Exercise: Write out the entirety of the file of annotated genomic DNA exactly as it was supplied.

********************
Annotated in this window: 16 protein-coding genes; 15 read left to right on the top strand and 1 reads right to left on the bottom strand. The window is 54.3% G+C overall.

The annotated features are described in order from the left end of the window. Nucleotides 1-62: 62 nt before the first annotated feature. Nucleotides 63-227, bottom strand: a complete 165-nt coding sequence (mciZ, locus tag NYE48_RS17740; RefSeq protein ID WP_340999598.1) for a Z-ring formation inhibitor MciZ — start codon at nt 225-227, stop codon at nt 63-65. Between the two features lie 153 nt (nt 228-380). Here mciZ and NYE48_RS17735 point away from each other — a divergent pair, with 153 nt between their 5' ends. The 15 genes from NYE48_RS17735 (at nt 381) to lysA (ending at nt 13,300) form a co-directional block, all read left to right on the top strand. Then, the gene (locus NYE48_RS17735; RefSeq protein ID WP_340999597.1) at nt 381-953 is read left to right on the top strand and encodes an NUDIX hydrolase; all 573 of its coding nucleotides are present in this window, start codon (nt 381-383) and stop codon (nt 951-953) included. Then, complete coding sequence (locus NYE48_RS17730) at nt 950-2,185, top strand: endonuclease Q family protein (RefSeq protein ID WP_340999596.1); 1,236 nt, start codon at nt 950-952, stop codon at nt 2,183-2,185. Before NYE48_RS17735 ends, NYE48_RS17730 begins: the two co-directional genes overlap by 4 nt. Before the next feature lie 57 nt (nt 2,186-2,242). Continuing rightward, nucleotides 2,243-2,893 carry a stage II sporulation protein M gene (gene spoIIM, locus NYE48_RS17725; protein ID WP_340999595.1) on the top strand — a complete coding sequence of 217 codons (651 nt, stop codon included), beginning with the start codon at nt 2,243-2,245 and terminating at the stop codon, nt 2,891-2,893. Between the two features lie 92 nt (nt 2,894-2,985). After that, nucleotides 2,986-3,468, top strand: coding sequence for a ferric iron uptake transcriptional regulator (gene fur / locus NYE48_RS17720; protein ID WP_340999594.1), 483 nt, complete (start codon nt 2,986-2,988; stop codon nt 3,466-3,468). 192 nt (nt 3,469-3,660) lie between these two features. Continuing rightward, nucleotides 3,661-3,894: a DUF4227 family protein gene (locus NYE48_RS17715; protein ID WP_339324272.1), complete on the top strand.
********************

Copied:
Annotated in this window: 16 protein-coding genes; 15 read left to right on the top strand and 1 reads right to left on the bottom strand. The window is 54.3% G+C overall.

The annotated features are described in order from the left end of the window. Nucleotides 1-62: 62 nt before the first annotated feature. Nucleotides 63-227, bottom strand: a complete 165-nt coding sequence (mciZ, locus tag NYE48_RS17740; RefSeq protein ID WP_340999598.1) for a Z-ring formation inhibitor MciZ — start codon at nt 225-227, stop codon at nt 63-65. Between the two features lie 153 nt (nt 228-380). Here mciZ and NYE48_RS17735 point away from each other — a divergent pair, with 153 nt between their 5' ends. The 15 genes from NYE48_RS17735 (at nt 381) to lysA (ending at nt 13,300) form a co-directional block, all read left to right on the top strand. Then, the gene (locus NYE48_RS17735; RefSeq protein ID WP_340999597.1) at nt 381-953 is read left to right on the top strand and encodes an NUDIX hydrolase; all 573 of its coding nucleotides are present in this window, start codon (nt 381-383) and stop codon (nt 951-953) included. Then, complete coding sequence (locus NYE48_RS17730) at nt 950-2,185, top strand: endonuclease Q family protein (RefSeq protein ID WP_340999596.1); 1,236 nt, start codon at nt 950-952, stop codon at nt 2,183-2,185. Before NYE48_RS17735 ends, NYE48_RS17730 begins: the two co-directional genes overlap by 4 nt. Before the next feature lie 57 nt (nt 2,186-2,242). Continuing rightward, nucleotides 2,243-2,893 carry a stage II sporulation protein M gene (gene spoIIM, locus NYE48_RS17725; protein ID WP_340999595.1) on the top strand — a complete coding sequence of 217 codons (651 nt, stop codon included), beginning with the start codon at nt 2,243-2,245 and terminating at the stop codon, nt 2,891-2,893. Between the two features lie 92 nt (nt 2,894-2,985). After that, nucleotides 2,986-3,468, top strand: coding sequence for a ferric iron uptake transcriptional regulator (gene fur / locus NYE48_RS17720; protein ID WP_340999594.1), 483 nt, complete (start codon nt 2,986-2,988; stop codon nt 3,466-3,468). 192 nt (nt 3,469-3,660) lie between these two features. Continuing rightward, nucleotides 3,661-3,894: a DUF4227 family protein gene (locus NYE48_RS17715; protein ID WP_339324272.1), complete on the top strand.